For recruitment, training and budget, the Korean units are independent and under the command of ROK Generals during peacetime. Only during the time of war, do the Korean units come under the command of CFC. Peacetime control over its forces had been returned to South Korea in 1994 after the advent of real democracy in South Korea.
During the Presidency of Rho Moo-hyun (2002-2007), South Korea had initiated negotiations with the US for the transfer of full operational control over its forces — even during wartime — to South Korea. An agreement was finally reached in 2008 to establish two complementary coordinated commands with the ROK as the ‘supported nation’ and the US as ‘supporting nation’. The left leaning Rho Moo-hyun administration sought a more independent security relationship with the US. One of the objectives was to acquire a stronger hand in dealing with North Korea. A time frame of 5 years was fixed to complete this command transfer. However, in 2010, the transfer date was pushed back to 2015, after North Korea was accused of torpedoing a South Korean warship ‘Cheonan’.
After the 2007 elections, South Korea saw two successive rightist conservative administrations till 2016, first under President Lee Myung-bak and later under the truncated administration of Park Geun-hye. Under their rule, the relations with North Korea sharply deteriorated. North Korea also embarked on an aggressive programme of nuclearisation and missile launches exacerbating the tension in the Korean peninsula.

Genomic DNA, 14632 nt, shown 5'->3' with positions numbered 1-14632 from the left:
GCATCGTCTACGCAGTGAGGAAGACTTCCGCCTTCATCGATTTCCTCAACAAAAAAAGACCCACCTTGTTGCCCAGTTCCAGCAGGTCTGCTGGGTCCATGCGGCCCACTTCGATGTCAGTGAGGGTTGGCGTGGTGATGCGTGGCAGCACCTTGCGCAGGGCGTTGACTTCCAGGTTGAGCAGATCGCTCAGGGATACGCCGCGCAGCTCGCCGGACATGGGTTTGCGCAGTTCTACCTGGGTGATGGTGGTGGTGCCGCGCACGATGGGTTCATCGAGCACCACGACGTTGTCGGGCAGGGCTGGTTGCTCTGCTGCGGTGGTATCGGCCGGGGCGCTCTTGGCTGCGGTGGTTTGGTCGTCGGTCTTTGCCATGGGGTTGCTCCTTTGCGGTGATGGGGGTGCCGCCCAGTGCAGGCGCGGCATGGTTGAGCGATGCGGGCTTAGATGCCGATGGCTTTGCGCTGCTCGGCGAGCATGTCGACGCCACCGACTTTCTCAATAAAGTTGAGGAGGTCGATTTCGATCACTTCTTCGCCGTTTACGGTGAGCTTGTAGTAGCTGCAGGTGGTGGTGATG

In these tense circumstances, the conservative South Korean government in October 2014 thought it prudent to delay the return of wartime control of the South Korean military to itself. Instead of setting a new target date for the transfer of command the two sides adopted a “conditions-based approach” to transferring control “to ensure the combined defence posture remains strong and seamless.” When President Park Guen-hye was criticised by the liberals for breaking her election promise to retake wartime control by 2015, her spokesman said that, “We must deal with this issue in a realistic and coolheaded manner, considering national security.”
The newly installed liberal President Moon Jae- in had pledged during his campaign to achieve OPCON transfer during his term. President Moon was Chief of Staff to liberal President Rho Moo-hyun and is his political heir. The South Korean Ministry of Defence is now working on completing the OPCON transfer by 2022 — before the completion of President Moon’s term. In a policy roadmap prepared by the Presidential Advisory Committee released on 19 July, it was stated that the Government would seek transfer of wartime operational control as soon as possible.
It is axiomatic that for a sovereign country, it makes no sense to cede control over its own armed forces to another country in a wartime situation where its own citizens’ lives are at stake. Analysts have rightly noted that: “Putting the US in command in the event of a war on the Korean peninsula means US global strategy will take precedence, while South Koreans’ interest become secondary.”
Now, with an increasingly beleaguered Trump in the White House, the Korean Peninsula is poised on a knife’s edge. For President Moon Jae-in, the top priority would be to prevent any conflict between US and North Korea at any cost.
*The author, a former IFS officer, was India’s ambassador to the Republic of Korea.